Annals of Biomedical Engineering

, Volume 37, Issue 8, pp 1483–1494

Hemodynamically Driven Stent Strut Design



Stents are deployed to physically reopen stenotic regions of arteries and to restore blood flow. However, inflammation and localized stent thrombosis remain a risk for all current commercial stent designs. Computational fluid dynamics results predict that nonstreamlined stent struts deployed at the arterial surface in contact with flowing blood, regardless of the strut height, promote the creation of proximal and distal flow conditions that are characterized by flow recirculation, low flow (shear) rates, and prolonged particle residence time. Furthermore, low shear rates yield an environment less conducive for endothelialization, while local flow recirculation zones can serve as micro-reaction chambers where procoagulant and pro-inflammatory elements from the blood and vessel wall accumulate. By merging aerodynamic theory with local hemodynamic conditions we propose a streamlined stent strut design that promotes the development of a local flow field free of recirculation zones, which is predicted to inhibit thrombosis and is more conducive for endothelialization.


Streamlined stent Stent strut design Hemodynamics Shear Endothelium Coagulation 


  1. 1.
    Alkhamis, T. M., R. L. Beissinger, J. R. Chediak. Red blood cell effect on platelet adhesion and aggregation in low-stress shear flow. Myth or fact? ASAIO Trans. 34:868-873, 1988.PubMedGoogle Scholar
  2. 2.
    Astrand, P., K. Rodahl, H. A. Dahl, S. B. Stromme. Textbook of Work Physiology: Physiological Bases of Exercise. Champaign: Human Kinetics, 2003.Google Scholar
  3. 3.
    Auriti, A., C. Cianfrocca, C. Pristipino, S. Greco, M. Galeazzi, V. Guido, M. Santini. Improving feasibility of posterior descending coronary artery flow recording by transthoracic Doppler echocardiography. Eur. J. Echocardiogr. 4:214–220, 2003.PubMedCrossRefGoogle Scholar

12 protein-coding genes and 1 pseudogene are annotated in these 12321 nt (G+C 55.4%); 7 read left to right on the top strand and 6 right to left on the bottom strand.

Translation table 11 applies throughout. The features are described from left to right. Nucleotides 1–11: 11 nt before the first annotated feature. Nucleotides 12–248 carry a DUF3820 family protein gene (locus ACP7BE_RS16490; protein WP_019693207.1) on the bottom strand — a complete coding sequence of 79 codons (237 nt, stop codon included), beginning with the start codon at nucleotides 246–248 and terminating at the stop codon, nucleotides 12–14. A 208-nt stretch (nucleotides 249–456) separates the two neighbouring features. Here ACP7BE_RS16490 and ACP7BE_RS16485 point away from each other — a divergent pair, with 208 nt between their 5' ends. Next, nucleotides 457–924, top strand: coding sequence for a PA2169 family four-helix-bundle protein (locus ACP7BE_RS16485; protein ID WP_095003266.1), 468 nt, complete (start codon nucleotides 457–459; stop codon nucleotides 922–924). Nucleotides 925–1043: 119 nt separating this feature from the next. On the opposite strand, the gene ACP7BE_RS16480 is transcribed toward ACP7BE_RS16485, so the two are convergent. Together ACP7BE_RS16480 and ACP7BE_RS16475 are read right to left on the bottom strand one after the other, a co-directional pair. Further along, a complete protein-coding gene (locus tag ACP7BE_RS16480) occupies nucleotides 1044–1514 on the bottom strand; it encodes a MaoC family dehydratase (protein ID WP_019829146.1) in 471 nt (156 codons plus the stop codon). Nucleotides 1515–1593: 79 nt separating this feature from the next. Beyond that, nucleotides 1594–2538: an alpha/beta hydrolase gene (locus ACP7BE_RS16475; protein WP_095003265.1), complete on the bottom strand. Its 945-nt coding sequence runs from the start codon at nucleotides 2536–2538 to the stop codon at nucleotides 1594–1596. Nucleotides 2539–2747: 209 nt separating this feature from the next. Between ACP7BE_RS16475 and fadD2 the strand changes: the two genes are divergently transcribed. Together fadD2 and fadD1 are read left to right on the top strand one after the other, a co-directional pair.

4. 4.
    Berry, J. L., A. Santamarina, J. E. Moore, S. Roychowdhury, W. D. Routh. Experimental and computational flow evaluation of coronary stents. Ann. Biomed. Eng. 28:386–398, 2000.PubMedCrossRefGoogle Scholar
  5. 5.
    Chen, M. C., P. C. Lu, J. S. Chen, N. H. Hwang. Computational hemodynamics of an implanted coronary stent based on three-dimensional cine angiography reconstruction. ASAIO J. 51:313–320, 2005.PubMedCrossRefGoogle Scholar
  6. 6.
    Chiu J., C. Chen, P. Lee, C. Yang, H. Chuang, S. Chien, S. Usami. Analysis of the effect of disturbed flow on monocytic adhesion to endothelial cells. J. Biomech. 36:1883–1895, 2003.PubMedCrossRefGoogle Scholar
  7. 7.
    Choi, H. W., A. I. Barakat. Numerical study of the impact of non-Newtonian blood behavior on flow over a two-dimensional backward facing step. Biorheology. 42:493-50, 2005.PubMedGoogle Scholar
  8. 8.
    Cutnell, J., K. Johnson. Physics, New York: Wiley, 1998.Google Scholar
  9. 9.
    DeBakey, M. E., G. C. Morris, R. O. Morgen, E. S. Crawford, D. A. Cooley. Lesions of the renal artery. surgical technic and results. Am. J. Surg. 107:84-96, 1964.PubMedCrossRefGoogle Scholar
  10. 10.
    Diamond, S. L., S. G. Eskin, L. V. McIntire. Fluid flow stimulates tissue plasminogen activator secretion by cultured human endothelial cells. Science. 243:1483-1485, 1989.PubMedCrossRefGoogle Scholar
  11. 11.
    Dibra, A., A. Kastrati, J. Mehilli, J. Pache, R. von Oepen, J. Dirschinger, A. Schömig. Influence of stent surface topography on the outcomes of patients undergoing coronary stenting: a randomized double-blind controlled trial. Catheter Cardiovasc. Interv. 65:374-380, 2005.PubMedCrossRefGoogle Scholar
  12. 12.
    Finn, A. V., M. Joner, G. Nakazawa, F. Kolodgie, J. Newell, M. C. John, H. K. Gold, R. Virmani. Pathological correlates of late drug-eluting stent thrombosis: strut coverage as a marker of endothelialization. Circulation. 115:2435–2441, 2007.PubMedCrossRefGoogle Scholar
  13. 13.
    Frangos, J. A., S. G. Eskin, L. V. McIntire, C. L. Ives. Flow effects on prostacyclin production by cultured human endothelial cells. Science. 227:1477-1479, 1985.PubMedCrossRefGoogle Scholar
  14. 14.
    Fry, D. L. Acute vascular endothelial changes associated with increased blood velocity gradients Circ. Res. 22:165-197, 1968.PubMedGoogle Scholar
  15. 15.
    Fung, Y. C. Biomechanics: Mechanical Properties of Living Tissues. New York: Springer, 1993.Google Scholar
  16. 16.
    Garasic, J. M., E. R. Edelman, J. C. Squire, P. Seifert, M. S. Williams, C. Rogers. Stent and artery geometry determine intimal thickening independent of arterial injury. Circulation. 101:812-818, 2000.PubMedGoogle Scholar
  17. 17.